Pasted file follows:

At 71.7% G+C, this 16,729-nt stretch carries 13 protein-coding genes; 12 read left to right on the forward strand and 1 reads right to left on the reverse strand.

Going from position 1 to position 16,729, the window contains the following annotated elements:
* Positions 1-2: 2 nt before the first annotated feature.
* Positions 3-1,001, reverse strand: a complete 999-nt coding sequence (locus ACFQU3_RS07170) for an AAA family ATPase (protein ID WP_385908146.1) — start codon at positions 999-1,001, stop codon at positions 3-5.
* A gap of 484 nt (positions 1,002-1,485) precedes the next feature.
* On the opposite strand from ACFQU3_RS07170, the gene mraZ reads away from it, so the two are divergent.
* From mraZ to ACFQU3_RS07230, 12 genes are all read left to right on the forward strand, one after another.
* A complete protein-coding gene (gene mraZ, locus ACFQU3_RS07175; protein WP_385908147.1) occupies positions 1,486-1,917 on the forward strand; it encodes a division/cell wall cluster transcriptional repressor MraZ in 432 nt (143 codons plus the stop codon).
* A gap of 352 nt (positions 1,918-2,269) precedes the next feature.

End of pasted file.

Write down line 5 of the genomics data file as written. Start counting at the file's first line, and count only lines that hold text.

* A gap of 484 nt (positions 1,002-1,485) precedes the next feature.